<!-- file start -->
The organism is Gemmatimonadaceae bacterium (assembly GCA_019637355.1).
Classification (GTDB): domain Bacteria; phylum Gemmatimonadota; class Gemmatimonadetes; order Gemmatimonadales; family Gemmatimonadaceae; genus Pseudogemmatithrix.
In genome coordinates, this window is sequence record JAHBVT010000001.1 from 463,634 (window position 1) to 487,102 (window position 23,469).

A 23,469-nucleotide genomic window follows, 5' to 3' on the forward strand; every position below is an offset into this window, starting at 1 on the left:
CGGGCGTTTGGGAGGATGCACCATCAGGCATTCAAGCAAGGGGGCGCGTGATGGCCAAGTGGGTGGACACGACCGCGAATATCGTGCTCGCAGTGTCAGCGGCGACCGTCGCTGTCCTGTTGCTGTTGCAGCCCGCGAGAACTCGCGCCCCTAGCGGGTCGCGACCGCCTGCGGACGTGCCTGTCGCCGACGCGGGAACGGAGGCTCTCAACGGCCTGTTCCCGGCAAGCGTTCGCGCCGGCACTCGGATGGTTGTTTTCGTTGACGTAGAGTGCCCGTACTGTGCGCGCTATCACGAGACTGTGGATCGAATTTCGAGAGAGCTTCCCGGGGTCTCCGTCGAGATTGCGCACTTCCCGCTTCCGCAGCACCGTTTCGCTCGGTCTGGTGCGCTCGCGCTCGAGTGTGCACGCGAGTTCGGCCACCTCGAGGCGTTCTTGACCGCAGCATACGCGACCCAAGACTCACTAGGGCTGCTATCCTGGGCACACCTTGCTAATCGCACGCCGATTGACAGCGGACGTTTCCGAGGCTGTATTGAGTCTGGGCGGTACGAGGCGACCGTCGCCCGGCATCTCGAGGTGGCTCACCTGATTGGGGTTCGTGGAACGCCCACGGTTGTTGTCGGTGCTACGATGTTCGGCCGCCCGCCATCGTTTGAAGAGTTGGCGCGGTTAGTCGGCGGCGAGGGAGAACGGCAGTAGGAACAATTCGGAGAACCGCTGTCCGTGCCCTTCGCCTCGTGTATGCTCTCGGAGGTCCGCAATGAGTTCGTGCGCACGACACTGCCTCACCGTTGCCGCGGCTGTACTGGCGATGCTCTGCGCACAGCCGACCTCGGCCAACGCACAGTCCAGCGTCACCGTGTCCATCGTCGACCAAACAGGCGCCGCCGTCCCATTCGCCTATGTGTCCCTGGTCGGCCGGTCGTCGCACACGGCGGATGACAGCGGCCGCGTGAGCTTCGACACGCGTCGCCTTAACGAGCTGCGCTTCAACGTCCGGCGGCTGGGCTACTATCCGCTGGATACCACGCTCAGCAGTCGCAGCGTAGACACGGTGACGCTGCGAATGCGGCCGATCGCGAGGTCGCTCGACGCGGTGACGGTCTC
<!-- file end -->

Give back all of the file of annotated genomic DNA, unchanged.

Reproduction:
The organism is Gemmatimonadaceae bacterium (assembly GCA_019637355.1).
Classification (GTDB): domain Bacteria; phylum Gemmatimonadota; class Gemmatimonadetes; order Gemmatimonadales; family Gemmatimonadaceae; genus Pseudogemmatithrix.
In genome coordinates, this window is sequence record JAHBVT010000001.1 from 463,634 (window position 1) to 487,102 (window position 23,469).

A 23,469-nucleotide genomic window follows, 5' to 3' on the forward strand; every position below is an offset into this window, starting at 1 on the left:
CGGGCGTTTGGGAGGATGCACCATCAGGCATTCAAGCAAGGGGGCGCGTGATGGCCAAGTGGGTGGACACGACCGCGAATATCGTGCTCGCAGTGTCAGCGGCGACCGTCGCTGTCCTGTTGCTGTTGCAGCCCGCGAGAACTCGCGCCCCTAGCGGGTCGCGACCGCCTGCGGACGTGCCTGTCGCCGACGCGGGAACGGAGGCTCTCAACGGCCTGTTCCCGGCAAGCGTTCGCGCCGGCACTCGGATGGTTGTTTTCGTTGACGTAGAGTGCCCGTACTGTGCGCGCTATCACGAGACTGTGGATCGAATTTCGAGAGAGCTTCCCGGGGTCTCCGTCGAGATTGCGCACTTCCCGCTTCCGCAGCACCGTTTCGCTCGGTCTGGTGCGCTCGCGCTCGAGTGTGCACGCGAGTTCGGCCACCTCGAGGCGTTCTTGACCGCAGCATACGCGACCCAAGACTCACTAGGGCTGCTATCCTGGGCACACCTTGCTAATCGCACGCCGATTGACAGCGGACGTTTCCGAGGCTGTATTGAGTCTGGGCGGTACGAGGCGACCGTCGCCCGGCATCTCGAGGTGGCTCACCTGATTGGGGTTCGTGGAACGCCCACGGTTGTTGTCGGTGCTACGATGTTCGGCCGCCCGCCATCGTTTGAAGAGTTGGCGCGGTTAGTCGGCGGCGAGGGAGAACGGCAGTAGGAACAATTCGGAGAACCGCTGTCCGTGCCCTTCGCCTCGTGTATGCTCTCGGAGGTCCGCAATGAGTTCGTGCGCACGACACTGCCTCACCGTTGCCGCGGCTGTACTGGCGATGCTCTGCGCACAGCCGACCTCGGCCAACGCACAGTCCAGCGTCACCGTGTCCATCGTCGACCAAACAGGCGCCGCCGTCCCATTCGCCTATGTGTCCCTGGTCGGCCGGTCGTCGCACACGGCGGATGACAGCGGCCGCGTGAGCTTCGACACGCGTCGCCTTAACGAGCTGCGCTTCAACGTCCGGCGGCTGGGCTACTATCCGCTGGATACCACGCTCAGCAGTCGCAGCGTAGACACGGTGACGCTGCGAATGCGGCCGATCGCGAGGTCGCTCGACGCGGTGACGGTCTC